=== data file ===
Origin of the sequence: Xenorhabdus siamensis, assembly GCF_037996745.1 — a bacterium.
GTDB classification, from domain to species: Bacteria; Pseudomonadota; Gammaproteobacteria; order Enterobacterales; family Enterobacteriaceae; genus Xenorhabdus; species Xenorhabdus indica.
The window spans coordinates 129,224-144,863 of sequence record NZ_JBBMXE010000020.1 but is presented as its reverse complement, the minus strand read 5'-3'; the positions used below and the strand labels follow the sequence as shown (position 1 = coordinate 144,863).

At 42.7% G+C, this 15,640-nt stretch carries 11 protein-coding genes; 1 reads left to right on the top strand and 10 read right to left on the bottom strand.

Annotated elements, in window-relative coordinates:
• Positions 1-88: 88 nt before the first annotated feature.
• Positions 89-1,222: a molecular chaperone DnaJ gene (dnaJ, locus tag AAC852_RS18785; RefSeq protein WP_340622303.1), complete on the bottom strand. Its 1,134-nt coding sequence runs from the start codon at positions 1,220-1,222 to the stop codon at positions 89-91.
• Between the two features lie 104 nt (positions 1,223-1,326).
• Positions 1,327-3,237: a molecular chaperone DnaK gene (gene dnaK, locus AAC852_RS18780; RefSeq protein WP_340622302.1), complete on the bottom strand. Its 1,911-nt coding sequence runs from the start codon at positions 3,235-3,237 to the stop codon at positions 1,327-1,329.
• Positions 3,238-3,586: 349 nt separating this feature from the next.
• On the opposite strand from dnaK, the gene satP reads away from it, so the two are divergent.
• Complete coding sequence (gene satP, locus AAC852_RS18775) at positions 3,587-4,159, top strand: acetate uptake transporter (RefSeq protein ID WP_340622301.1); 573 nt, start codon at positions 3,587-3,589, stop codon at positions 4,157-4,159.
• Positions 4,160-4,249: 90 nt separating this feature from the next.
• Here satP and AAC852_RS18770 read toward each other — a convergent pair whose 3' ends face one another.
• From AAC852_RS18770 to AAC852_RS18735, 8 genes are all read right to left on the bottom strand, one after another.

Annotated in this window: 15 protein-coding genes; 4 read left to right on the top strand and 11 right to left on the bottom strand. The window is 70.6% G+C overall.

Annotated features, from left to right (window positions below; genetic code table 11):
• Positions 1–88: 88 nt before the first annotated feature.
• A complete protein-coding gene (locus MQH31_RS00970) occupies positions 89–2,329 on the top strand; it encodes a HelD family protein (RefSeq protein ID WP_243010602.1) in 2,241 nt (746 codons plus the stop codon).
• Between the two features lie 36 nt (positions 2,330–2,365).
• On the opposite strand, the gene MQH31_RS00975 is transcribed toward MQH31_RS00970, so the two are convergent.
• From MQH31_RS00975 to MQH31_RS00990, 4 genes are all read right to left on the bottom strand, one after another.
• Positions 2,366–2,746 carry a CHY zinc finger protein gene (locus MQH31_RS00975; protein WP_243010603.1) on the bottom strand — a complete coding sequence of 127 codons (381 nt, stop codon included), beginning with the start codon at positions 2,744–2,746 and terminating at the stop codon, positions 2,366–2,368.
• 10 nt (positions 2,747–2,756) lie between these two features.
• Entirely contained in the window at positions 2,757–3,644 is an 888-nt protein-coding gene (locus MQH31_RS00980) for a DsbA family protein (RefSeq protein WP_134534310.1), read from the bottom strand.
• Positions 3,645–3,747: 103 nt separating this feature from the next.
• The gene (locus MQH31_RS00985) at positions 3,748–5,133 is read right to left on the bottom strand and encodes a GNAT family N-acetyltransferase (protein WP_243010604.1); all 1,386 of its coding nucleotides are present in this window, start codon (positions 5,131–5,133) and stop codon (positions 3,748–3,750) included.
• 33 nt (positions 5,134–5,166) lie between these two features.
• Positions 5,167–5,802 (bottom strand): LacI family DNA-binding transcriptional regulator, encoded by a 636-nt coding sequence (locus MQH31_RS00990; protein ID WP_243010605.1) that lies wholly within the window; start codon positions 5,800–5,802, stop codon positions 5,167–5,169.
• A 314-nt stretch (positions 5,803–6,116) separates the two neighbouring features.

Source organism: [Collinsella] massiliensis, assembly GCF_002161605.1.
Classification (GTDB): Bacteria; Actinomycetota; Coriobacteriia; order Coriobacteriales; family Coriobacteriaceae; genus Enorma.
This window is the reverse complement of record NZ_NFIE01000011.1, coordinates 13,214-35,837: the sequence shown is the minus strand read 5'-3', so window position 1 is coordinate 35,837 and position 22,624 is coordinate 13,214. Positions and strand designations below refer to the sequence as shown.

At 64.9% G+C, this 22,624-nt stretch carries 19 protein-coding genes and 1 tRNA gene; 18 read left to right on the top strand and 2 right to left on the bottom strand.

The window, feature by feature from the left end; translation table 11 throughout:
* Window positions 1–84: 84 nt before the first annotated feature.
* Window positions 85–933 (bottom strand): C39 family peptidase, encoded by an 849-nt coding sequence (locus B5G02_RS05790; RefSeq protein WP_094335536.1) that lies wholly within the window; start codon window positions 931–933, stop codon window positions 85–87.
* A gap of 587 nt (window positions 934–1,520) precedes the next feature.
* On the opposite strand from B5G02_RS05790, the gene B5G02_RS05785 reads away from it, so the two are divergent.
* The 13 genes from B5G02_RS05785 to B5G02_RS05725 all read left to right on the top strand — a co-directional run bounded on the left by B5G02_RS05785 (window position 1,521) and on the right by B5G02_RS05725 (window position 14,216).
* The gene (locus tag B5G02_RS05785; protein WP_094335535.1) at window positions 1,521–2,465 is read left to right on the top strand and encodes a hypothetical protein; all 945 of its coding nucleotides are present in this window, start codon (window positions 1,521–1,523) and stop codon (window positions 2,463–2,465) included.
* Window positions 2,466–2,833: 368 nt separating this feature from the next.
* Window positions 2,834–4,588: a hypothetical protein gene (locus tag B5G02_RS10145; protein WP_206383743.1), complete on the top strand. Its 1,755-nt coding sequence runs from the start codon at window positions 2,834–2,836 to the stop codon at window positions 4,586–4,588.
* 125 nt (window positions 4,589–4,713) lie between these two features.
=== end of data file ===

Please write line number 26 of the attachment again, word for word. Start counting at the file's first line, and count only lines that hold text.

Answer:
• Positions 3,645–3,747: 103 nt separating this feature from the next.